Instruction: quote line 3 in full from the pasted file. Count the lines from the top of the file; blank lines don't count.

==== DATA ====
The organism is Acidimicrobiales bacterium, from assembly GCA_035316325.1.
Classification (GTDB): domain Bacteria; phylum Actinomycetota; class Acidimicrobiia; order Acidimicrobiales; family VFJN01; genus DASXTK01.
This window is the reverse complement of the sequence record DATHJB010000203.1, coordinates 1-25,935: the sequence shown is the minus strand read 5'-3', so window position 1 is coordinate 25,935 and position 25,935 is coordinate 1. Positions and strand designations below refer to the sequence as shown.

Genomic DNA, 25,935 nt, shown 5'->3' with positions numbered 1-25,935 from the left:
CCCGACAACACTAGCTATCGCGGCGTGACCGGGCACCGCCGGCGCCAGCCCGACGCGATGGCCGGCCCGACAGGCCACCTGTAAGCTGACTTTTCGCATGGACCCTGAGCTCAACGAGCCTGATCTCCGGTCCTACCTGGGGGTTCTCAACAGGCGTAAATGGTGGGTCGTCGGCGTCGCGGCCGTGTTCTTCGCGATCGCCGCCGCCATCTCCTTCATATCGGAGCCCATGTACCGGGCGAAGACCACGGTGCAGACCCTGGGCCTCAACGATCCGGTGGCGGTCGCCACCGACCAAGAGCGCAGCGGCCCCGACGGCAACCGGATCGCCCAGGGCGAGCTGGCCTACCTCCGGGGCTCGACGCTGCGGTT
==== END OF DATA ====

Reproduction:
This window is the reverse complement of the sequence record DATHJB010000203.1, coordinates 1-25,935: the sequence shown is the minus strand read 5'-3', so window position 1 is coordinate 25,935 and position 25,935 is coordinate 1. Positions and strand designations below refer to the sequence as shown.